England have a new cricketing hero, or at least they will do if England improbably bowl Ireland out for under 182 at Lord’s today. Gratifyingly that new hero is one of Somerset cricket’s favourite sons, a Tauntonian by the name of Jack Leach.
Having been bowled out for 85 in their first innings on Wednesday morning England were required to bat for one over at the close of the day’s play. Leach, as the designated night watchman was required to open the batting and survive the 6 balls of the England second innings.
This, remarkably, is the second time in. brief test career that Leach has had to do this. The first time in Sri Lanka last winter Leach survived the closing over but perished for 0 the following morning.
This innings was different. Leach completed his initial task, of seeing off the first spells of the Irish new ball bowlers in some style. The first English wicket to fall was that of the regular opener, Rory Burns, by which time Leach was already well into double figures. Incredibly he also outlasted the other opener, Jason Roy, who departed for 72 when England had reached 171 well into the afternoon session.
Leach departed 11 runs later falling just short of what would have been a quite remarkable hundred, not only because he was the night watchman but also because his batting this year for Somerset has been pretty poor, averaging 4.66 in the championship, he has only scored 911 runs in 80 first class matches!
Leach’s performance yesterday is even more remarkable when you consider the rest of the England top order (excluding Roy) amassed 56. Leach now has an average of 46 opening the batting for England!
Leach, to my eternal pride is not only from my home town but also developed as a cricketer at my former club, Taunton Deane. His route to the Somerset first team has been different to the “talent pathway” the club set up over a decade ago, coming through the club / university route rather than the academy and age groups.
That route is testament to the fact that Leach is made of real fibre. You could argue that is expected in someone playing sport at the very highest level but if you saw Jack walking down the street I guarantee you wouldn’t pick him out as a professional cricketer. Bespectacled, bald and, by modern standards, small of stature Leach is as unassuming in personality as he is in appearance.
Leach has had a fair share of bad luck in his rise to international recognition. He was devastated at the end of the 2016 season when a “fault” was found in his action which necessitated a rebuilding process. Many wiser than me thought Leach was very harshly treated. But he went away and did the hard work to rectify the alleged fault coming back stronger in 2017 for Somerset.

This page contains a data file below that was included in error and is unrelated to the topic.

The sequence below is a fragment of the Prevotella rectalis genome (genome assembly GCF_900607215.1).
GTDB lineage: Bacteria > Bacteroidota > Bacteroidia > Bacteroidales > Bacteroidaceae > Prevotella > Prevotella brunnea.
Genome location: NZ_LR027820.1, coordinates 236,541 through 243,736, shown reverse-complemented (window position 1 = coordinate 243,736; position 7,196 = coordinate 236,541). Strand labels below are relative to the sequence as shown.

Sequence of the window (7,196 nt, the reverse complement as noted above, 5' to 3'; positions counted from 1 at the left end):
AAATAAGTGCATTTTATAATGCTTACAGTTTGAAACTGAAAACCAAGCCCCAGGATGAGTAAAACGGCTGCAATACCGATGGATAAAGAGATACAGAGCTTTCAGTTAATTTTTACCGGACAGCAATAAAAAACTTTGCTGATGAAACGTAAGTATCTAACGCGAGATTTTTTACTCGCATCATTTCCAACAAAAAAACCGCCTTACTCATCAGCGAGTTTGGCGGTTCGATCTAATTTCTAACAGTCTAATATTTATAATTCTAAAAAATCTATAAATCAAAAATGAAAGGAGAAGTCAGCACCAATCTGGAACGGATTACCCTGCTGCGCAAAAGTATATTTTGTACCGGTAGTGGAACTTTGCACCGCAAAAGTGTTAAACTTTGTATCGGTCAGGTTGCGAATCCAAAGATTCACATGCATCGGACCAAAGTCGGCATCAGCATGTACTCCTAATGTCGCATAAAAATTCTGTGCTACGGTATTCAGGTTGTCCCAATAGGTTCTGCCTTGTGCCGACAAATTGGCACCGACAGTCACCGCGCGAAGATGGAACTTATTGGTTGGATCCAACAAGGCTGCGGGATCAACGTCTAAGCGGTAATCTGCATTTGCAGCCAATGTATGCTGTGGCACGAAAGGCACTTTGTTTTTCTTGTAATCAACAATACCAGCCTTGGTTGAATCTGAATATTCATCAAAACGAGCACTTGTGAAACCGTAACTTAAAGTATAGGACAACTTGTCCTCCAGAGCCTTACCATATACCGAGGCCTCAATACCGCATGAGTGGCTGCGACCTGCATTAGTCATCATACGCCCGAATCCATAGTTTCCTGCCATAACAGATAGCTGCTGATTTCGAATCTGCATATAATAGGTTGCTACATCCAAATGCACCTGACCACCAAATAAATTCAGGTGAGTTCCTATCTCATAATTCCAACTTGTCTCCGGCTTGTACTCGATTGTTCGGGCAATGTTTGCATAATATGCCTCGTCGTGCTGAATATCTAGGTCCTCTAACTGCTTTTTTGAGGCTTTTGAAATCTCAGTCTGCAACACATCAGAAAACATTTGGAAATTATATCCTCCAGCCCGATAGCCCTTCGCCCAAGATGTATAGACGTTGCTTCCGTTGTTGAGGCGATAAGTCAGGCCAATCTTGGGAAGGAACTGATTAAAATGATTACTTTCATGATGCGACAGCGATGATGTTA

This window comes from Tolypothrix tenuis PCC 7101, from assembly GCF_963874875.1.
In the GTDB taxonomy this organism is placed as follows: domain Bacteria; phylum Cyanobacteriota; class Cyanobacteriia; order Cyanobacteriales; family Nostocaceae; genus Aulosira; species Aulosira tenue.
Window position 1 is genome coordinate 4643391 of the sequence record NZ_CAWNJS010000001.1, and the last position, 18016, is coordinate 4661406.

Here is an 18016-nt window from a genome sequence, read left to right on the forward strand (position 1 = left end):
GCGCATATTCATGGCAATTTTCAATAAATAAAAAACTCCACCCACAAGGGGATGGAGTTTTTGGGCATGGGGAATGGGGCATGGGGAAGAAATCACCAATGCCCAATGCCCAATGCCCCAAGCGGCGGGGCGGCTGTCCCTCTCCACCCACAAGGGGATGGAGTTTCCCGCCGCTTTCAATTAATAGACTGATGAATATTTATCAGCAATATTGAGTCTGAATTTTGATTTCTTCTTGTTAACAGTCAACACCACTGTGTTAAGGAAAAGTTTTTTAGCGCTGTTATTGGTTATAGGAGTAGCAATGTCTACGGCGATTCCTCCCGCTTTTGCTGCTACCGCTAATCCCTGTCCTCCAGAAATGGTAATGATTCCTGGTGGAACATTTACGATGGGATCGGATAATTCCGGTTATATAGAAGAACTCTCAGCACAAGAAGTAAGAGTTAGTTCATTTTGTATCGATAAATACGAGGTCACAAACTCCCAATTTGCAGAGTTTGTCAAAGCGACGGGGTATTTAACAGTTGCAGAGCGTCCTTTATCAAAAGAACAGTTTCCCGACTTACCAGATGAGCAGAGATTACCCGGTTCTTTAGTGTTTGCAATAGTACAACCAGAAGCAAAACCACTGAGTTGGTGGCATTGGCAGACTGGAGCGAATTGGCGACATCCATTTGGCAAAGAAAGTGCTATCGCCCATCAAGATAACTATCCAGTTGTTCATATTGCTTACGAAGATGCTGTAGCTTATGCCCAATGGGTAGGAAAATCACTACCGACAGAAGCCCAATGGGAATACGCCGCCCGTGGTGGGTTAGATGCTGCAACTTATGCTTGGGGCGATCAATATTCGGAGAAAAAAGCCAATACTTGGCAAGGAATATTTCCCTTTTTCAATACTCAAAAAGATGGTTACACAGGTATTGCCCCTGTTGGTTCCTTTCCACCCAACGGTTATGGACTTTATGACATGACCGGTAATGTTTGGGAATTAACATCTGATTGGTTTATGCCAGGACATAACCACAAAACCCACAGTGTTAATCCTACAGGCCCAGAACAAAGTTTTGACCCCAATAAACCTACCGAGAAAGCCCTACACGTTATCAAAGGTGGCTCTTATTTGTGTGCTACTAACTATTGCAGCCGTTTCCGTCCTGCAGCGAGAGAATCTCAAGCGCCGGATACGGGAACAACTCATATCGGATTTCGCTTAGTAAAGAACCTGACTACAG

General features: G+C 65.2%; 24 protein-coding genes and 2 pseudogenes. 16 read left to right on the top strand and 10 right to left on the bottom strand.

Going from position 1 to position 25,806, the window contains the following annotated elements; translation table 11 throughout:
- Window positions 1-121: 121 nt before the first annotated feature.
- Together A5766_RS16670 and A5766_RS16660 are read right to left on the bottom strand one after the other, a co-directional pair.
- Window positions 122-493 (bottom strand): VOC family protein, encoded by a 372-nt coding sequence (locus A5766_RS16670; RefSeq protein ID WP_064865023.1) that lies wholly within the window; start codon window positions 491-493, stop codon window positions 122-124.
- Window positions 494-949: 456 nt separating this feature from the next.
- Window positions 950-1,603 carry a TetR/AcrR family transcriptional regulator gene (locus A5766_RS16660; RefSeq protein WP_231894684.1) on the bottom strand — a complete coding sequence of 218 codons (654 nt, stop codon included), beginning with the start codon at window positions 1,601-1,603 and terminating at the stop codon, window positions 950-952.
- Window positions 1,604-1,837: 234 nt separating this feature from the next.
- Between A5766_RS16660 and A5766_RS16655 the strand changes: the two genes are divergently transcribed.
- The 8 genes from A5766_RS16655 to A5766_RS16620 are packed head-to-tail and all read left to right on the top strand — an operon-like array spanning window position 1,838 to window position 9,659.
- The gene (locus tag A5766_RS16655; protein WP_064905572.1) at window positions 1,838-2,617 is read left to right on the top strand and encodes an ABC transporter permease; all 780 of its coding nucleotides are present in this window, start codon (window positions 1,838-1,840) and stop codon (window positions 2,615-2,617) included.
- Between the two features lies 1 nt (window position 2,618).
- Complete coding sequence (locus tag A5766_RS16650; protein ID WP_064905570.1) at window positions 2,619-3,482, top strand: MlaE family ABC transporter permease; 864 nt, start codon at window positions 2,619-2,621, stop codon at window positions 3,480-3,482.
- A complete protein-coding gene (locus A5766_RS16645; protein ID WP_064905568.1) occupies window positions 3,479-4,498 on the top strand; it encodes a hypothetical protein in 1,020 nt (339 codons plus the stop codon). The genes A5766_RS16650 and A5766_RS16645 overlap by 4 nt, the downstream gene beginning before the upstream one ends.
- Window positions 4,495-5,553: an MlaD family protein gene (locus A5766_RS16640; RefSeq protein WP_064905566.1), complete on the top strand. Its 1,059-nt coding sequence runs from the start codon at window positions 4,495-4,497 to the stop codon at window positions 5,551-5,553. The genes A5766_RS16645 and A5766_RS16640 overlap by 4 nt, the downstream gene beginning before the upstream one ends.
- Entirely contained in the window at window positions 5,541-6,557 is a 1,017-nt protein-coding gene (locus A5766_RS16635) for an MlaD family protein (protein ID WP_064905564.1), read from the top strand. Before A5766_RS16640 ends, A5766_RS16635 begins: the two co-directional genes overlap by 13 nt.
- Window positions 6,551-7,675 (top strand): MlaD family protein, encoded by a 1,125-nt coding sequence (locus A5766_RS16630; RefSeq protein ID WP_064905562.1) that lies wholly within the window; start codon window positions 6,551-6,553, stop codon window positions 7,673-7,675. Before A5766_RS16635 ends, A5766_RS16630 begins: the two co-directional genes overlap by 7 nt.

By the early part of the 2018 season Leach was in the forefront of the selectors’ minds when on the eve of selection for the first test of the summer he broke his thumb in the warm ups before the last day of Somerset’s championship game against Hampshire at Taunton. Leach’s place was taken by his Somerset teammate Dom Bess who scored a 50 and gave a very good account of himself.
Further misfortune struck when Leach was hit by a Morne Morkel bouncer in June last year. The short-term result was that he missed a couple of games under the new concussion protocol but the longer-term effect has clearly been on his confidence with the bat. Jack has over the winter spent a huge amount of his time on fitness and his batting and while the results up until yesterday had not manifested themselves we all hope that this is the beginning of the ripening of the fruit of all that hard work.
Leach is beloved in Somerset. He is just the sort of cricketer we love, modest, unassuming, loyal and extremely talented. He is considered the premier spinner in Somerset, harsh on Bess, but has proved time and again he has the talent at county level. If he can relax in the surroundings of test cricket there is every chance he will take a lot of international wickets.
Initially Leach has a big role to play at Lord’s, wouldn’t it be recompense for him if after missing out on the batting honours board yesterday he bagged 5 wickets to get his name etched on the bowling equivalent.
Whether this would be enough to get him into the side for next week’s first Ashes test is open to debate. But the welcome back in Taunton will be even warmer whatever.